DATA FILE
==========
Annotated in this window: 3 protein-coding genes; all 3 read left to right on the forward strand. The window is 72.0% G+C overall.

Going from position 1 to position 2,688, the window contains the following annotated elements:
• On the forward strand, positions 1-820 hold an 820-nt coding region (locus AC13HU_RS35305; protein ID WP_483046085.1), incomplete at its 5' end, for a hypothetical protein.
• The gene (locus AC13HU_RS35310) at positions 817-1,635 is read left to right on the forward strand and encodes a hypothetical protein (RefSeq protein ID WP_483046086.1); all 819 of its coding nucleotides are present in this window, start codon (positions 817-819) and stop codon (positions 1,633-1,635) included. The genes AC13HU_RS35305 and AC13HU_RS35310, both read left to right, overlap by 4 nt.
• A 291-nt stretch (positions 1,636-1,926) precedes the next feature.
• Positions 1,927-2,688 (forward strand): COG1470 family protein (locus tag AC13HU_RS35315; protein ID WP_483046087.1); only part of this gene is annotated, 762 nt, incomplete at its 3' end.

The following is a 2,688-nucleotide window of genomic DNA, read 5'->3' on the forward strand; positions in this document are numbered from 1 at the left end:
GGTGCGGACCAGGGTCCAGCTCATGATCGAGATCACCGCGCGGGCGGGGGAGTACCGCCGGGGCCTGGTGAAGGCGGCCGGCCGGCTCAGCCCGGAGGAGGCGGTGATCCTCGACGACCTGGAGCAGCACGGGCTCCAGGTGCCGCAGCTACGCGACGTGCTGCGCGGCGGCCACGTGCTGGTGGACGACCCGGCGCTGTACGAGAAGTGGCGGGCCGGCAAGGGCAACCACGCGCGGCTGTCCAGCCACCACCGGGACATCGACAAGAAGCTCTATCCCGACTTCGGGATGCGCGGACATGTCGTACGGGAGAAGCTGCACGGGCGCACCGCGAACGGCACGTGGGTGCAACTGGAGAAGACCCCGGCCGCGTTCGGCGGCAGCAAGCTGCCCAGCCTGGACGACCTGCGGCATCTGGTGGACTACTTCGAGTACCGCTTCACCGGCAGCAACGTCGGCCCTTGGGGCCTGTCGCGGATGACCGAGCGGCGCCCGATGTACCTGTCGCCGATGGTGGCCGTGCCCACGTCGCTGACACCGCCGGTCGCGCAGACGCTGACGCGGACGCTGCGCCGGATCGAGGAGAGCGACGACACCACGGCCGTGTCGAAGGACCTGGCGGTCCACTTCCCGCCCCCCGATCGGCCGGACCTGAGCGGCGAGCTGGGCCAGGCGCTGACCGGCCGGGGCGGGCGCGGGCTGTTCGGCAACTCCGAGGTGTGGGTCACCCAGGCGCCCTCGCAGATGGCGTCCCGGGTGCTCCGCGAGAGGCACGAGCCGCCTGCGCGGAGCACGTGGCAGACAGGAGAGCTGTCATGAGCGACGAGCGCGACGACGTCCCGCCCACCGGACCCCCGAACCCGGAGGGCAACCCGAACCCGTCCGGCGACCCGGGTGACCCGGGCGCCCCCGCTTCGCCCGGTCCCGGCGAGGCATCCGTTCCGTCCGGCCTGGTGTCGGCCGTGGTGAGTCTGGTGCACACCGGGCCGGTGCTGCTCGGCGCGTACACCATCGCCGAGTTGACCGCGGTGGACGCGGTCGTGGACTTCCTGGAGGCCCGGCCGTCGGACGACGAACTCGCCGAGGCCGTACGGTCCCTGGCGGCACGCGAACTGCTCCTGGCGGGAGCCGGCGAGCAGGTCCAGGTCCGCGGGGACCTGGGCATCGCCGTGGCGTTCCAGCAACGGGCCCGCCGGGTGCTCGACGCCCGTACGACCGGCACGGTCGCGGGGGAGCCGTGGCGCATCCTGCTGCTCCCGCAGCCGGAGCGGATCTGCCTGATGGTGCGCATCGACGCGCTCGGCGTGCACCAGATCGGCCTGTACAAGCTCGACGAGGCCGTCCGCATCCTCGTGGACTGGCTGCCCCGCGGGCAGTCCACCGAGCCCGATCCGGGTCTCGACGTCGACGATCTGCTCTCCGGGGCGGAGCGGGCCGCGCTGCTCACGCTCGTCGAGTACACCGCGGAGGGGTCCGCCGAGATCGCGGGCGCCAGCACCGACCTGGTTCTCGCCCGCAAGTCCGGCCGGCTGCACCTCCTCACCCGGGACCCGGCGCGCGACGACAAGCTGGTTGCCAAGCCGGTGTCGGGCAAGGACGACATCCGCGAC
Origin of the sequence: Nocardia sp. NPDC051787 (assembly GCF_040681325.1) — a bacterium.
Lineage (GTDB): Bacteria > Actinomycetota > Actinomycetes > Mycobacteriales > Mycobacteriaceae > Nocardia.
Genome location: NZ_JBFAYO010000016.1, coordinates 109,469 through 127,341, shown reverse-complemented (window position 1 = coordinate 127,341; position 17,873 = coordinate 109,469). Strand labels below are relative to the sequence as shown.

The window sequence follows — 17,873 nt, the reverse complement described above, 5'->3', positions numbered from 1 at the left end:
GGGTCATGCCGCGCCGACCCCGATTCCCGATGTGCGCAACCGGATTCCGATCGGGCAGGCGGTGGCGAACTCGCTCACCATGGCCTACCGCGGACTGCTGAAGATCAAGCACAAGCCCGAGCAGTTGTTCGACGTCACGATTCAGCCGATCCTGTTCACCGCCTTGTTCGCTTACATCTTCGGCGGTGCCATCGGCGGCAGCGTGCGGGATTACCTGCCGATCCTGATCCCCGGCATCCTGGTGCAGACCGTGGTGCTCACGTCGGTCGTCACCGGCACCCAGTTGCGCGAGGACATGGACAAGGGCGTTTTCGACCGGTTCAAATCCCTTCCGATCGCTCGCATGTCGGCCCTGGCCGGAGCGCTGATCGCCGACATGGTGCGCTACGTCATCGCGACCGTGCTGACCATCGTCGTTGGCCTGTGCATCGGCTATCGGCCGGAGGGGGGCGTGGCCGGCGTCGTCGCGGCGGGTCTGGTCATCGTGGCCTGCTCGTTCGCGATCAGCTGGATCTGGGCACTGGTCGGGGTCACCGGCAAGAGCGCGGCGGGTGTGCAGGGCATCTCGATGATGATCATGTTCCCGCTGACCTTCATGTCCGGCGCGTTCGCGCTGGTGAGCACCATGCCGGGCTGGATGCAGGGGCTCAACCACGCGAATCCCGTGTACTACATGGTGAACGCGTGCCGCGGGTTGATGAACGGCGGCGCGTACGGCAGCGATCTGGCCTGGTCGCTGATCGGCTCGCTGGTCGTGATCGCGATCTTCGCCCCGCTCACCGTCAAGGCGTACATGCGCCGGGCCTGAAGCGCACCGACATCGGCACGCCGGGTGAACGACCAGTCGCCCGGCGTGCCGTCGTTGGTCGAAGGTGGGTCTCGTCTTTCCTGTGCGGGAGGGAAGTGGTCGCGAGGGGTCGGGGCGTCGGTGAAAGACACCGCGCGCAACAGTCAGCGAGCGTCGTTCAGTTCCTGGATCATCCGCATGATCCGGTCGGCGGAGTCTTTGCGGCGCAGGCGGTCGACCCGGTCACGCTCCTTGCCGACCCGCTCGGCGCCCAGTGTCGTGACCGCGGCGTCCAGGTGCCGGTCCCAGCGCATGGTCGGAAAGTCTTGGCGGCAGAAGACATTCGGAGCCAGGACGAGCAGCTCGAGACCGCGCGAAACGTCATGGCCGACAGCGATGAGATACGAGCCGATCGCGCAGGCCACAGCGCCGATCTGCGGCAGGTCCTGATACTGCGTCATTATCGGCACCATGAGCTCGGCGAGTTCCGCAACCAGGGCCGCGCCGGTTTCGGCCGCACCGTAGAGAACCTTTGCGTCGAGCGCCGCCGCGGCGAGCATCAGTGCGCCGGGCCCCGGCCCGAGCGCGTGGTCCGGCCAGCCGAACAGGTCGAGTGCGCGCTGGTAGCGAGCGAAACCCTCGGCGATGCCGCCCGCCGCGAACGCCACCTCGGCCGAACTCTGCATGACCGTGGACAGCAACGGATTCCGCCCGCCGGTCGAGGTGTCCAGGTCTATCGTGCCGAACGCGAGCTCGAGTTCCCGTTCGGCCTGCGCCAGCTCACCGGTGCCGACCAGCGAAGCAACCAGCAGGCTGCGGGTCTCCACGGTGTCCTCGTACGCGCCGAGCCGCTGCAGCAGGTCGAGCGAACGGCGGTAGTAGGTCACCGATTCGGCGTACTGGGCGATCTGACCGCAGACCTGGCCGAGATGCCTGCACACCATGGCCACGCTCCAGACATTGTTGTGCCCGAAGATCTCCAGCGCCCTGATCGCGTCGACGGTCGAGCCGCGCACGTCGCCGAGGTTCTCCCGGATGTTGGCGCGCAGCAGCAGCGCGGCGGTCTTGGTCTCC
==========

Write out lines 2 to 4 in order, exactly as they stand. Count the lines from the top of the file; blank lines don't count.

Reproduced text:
Going from position 1 to position 2,688, the window contains the following annotated elements:
• On the forward strand, positions 1-820 hold an 820-nt coding region (locus AC13HU_RS35305; protein ID WP_483046085.1), incomplete at its 5' end, for a hypothetical protein.
• The gene (locus AC13HU_RS35310) at positions 817-1,635 is read left to right on the forward strand and encodes a hypothetical protein (RefSeq protein ID WP_483046086.1); all 819 of its coding nucleotides are present in this window, start codon (positions 817-819) and stop codon (positions 1,633-1,635) included. The genes AC13HU_RS35305 and AC13HU_RS35310, both read left to right, overlap by 4 nt.